#MuteRKelly Black Girls Need Support, Too

January 18, 2019

Content Warning: Sexual Assault and Abuse

In 2005, MadTV parodied R. Kelly’s urban opera, “Trapped in the Closet,” in a skit called “Trapped in the Cupboard.” Within the first minute of the skit, Jordan Peele, playing Kelly, sings, “A voice calls out ‘hey baby’ / My woman comes in the scene / I think ‘oh, damn girl I wish you were 13.’” The audience roars with laughter, and so did I.

I was eight and with my cousin when I first saw “Trapped in the Cupboard.” The skit parodies the episodic, melodramatic nature of “Trapped in the Closet,” which was common in the many parodies produced at that time. However, “Trapped in the Cupboard” was especially memorable because it made fun of Kelly’s controversial reputation. At the end of the skit,

Peele’s Kelly gets arrested and sings “So here we are now / at the end of the story / and I’m going to jail / This time not for statutory.”

“What does ‘statutory’ mean?” I remember asking my cousin as we held our stomachs in laughter. She defined it, explaining Kelly’s past in subdued, generic terms, and we laughed some more.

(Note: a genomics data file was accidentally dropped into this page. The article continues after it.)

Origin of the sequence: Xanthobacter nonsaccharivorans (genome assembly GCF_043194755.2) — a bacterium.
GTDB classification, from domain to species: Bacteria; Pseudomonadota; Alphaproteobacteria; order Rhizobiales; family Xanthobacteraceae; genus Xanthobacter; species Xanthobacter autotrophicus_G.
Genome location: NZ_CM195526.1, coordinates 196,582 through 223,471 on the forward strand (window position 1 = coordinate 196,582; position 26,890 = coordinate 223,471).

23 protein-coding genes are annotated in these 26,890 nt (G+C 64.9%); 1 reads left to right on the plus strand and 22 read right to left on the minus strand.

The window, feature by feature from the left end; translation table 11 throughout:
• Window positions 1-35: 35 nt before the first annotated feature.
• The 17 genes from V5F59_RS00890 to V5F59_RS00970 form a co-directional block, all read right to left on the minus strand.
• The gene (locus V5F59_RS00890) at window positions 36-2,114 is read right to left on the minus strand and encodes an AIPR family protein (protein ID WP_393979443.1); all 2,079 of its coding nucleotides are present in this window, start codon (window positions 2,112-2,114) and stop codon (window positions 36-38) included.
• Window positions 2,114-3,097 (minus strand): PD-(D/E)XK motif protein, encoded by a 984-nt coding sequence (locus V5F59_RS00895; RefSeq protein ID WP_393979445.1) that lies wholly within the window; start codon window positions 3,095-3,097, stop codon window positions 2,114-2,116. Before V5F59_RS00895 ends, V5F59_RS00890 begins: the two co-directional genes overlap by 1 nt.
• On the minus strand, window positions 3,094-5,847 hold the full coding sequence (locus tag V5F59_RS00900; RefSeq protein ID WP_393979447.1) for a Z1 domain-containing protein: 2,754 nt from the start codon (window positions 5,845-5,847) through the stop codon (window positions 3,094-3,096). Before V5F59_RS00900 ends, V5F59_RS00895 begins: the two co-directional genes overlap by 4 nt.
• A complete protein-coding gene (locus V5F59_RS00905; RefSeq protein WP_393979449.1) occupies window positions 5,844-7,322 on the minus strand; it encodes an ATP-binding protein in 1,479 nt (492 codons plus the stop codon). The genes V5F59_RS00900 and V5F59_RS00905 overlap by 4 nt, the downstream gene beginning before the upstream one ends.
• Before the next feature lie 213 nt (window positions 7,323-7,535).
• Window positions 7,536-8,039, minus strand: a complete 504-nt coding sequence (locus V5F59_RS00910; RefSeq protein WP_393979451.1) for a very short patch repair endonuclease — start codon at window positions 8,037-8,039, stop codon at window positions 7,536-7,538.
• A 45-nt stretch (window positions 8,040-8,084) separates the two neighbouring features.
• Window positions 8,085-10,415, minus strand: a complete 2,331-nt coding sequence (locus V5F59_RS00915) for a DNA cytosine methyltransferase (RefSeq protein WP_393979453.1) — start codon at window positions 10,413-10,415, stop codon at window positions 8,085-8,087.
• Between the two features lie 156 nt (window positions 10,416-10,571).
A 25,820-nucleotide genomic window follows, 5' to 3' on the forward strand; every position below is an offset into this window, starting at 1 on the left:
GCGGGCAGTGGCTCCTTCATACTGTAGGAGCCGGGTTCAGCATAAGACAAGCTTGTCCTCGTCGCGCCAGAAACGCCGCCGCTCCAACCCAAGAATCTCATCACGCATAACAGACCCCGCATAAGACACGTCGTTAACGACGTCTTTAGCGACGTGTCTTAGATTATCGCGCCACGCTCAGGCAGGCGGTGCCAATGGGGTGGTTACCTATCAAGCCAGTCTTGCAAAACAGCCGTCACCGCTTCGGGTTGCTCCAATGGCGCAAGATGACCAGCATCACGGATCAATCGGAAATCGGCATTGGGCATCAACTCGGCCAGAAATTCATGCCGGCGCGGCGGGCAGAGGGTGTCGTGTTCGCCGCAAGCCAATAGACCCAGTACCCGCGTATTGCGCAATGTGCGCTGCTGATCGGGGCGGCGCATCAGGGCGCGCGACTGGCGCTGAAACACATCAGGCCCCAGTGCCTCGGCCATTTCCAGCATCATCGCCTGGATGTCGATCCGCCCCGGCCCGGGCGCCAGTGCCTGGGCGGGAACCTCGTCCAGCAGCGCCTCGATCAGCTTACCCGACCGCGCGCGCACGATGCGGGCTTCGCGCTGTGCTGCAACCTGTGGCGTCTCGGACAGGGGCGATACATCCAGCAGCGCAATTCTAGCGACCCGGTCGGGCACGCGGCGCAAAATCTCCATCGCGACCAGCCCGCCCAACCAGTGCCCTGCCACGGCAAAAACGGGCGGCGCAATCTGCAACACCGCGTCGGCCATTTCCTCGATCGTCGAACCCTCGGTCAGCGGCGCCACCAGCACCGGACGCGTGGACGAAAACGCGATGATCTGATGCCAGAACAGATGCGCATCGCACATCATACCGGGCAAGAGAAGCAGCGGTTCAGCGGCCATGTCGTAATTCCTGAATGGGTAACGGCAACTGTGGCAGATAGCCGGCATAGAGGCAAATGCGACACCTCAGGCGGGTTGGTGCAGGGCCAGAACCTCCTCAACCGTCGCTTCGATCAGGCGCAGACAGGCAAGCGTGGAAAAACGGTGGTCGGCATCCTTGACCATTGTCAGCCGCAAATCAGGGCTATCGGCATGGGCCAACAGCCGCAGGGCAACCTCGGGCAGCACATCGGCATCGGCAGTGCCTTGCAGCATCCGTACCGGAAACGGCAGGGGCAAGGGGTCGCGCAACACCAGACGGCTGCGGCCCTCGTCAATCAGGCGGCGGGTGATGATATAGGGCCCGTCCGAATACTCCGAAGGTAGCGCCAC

This January, Lifetime released a six-part documentary called Surviving R. Kelly. This docuseries features interviews from former employees of Kelly, music journalists, psychologists, and, most importantly, survivors of Kelly’s sexual, physical, and emotional abuse. The interviews shine a light on the harrowing abuse that Kelly has subjected young black girls and women to for almost three decades—three decades in which his career continued to flourish.

Accounts of possible mistreatment against young girls first reached the media in 1995 when Vibe magazine published a copy of Kelly’s marriage license to the R&B singer, Aaliyah. The marriage certificate lists Aaliyah’s age as 18, but she was actually 15. Kelly was 27. The marriage was annulled a year later. Around the same time Kelly released, “I Believe I Can Fly,” and despite the clear offense of marrying a girl well under the age of consent, it became one of his universally-loved songs.

In December 2000, Jim Derogatis published a report in the Chicago Sun-Times, detailing allegations that Kelly had sexual relations with girls under the legal age of consent. A month later, a leaked videotape appeared to show Kelly urinating in the mouth of a 14-year-old girl—and then raping her. He was indicted in 2002 for child pornography, the same year he released “Ignition (Remix),” which is without a doubt his most successful song, peaking at No. 2 on the Billboard Hot 100 for five consecutive weeks. The trial didn’t begin until 2008, and the jury eventually found him not guilty. In the meantime, countless young girls and women continued to come forward with lawsuits and allegations against him. But no direct action was taken.